Not much more can be known about cancer without teams of specialists doing two things, coordinating care alongside efforts to do patient-centered research together. With this many specialists in women’s health under one roof, and with the resources that are available to them, this community has access to a viable life-saving resource: cutting-edge research, precision medicine, and dedicated physicians.

“When you get to a certain age of maturity, you’ve outrun a certain amount of risk, and then you face forward to a different kind of risk and so we want to modify and individualize at every point in someone’s life what they need. Sometimes it’s an increase in screening, and sometimes it’s a diminution in screening.”

– Ora Gordon, MD

The message of the women’s educational event was quite clear, women physicians understand women’s health, and they know what questions to ask.

As one can see in the video below, the banter between these specialists suggests they enjoy working together and do not mind disagreeing. With Dr. Grumley espousing, “there is no one diet” to prevent cancer, to Dr. Gordon denouncing hot dogs as quite preventative, it was hands-down all the more enlivened in this educational event. “Well, I think a category ‘one’ carcinogen like a hot dog you can avoid all together,” she suggests, as all four specialists laugh in unison from hearing the comparison of cancer to weather conditions, and then within that, Dr. Gordon changed the use of the word, “one,” to enhance a figure of speech. It was like they were playing an imaginary game of toss the “one,” and I am not sure which one to smile more at, the metaphor that a hot dog is akin to a hurricane, or a literal change in meaning that prescribes to a secret world of sarcasm which they share.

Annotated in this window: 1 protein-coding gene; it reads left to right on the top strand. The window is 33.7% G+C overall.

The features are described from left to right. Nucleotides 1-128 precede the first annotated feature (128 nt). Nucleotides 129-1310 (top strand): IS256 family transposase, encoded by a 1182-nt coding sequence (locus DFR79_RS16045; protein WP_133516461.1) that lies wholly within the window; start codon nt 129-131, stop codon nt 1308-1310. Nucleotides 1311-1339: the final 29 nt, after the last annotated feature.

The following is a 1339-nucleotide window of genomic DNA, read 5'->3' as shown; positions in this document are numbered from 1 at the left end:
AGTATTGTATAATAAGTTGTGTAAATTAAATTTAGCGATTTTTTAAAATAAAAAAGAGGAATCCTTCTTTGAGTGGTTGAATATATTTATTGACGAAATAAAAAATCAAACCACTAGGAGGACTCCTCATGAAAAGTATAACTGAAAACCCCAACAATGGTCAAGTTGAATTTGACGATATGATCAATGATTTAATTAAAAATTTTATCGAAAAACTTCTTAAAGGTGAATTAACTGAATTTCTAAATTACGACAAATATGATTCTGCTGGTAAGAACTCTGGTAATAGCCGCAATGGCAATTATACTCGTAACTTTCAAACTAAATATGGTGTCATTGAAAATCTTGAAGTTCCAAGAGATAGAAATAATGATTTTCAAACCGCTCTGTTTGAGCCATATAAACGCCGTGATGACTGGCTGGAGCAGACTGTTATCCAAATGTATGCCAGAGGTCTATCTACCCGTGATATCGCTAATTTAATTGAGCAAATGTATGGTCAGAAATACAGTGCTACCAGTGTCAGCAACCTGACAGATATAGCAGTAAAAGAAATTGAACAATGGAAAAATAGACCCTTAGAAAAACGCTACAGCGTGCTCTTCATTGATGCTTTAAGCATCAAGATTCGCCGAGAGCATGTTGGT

Specialists in oncology discuss women’s health at Sain John’s

Ora Gordon, MD, Melanie Goldfarb, MD, Janie Grumley MD, Hyo Park, MD, and Parvin Peddi, MD, offer an hour-long panel discussion on women’s health.

Please watch the full-length video and visit Saint John’s Cancer Institute’s YouTube Channel: Empowering Women, Fighting Cancer: Current Perspectives Full-length Video and subscribe to our channel to watch more content on what’s new in cancer research (or to see our specialists, and patient testimonials).


Melanie Goldfarb, MD, MSc, FACS, FACE Janie Grumley, MD, FACS Parvin Peddi, MD Hyo K. Park, MD
Melanie Goldfarb, MD, MSc, FACS, FACE, Thyroid Surgical Oncologist and Director, Center for Endocrine Tumors and Disorders
Janie Grumley, MD, FACS, Breast Surgical Oncologist and Director, Comprehensive Breast Program, Margie Petersen Breast Center
Parvin Peddi, MD, Associate Professor of Medical Oncology and Director, Breast Medical Oncology Margie Petersen Breast Center
Hyo K. Park, MD, Gynecologic Surgical Oncologist Women’s Health and Wellness Institute, Saint John’s Health Center



The Saint John’s Foundation will be facilitating a series of educational events through-out the year, highlighting research, best practices, trends in health care, and providers. Stay tuned for more!

About the Author

Eleanor Zeri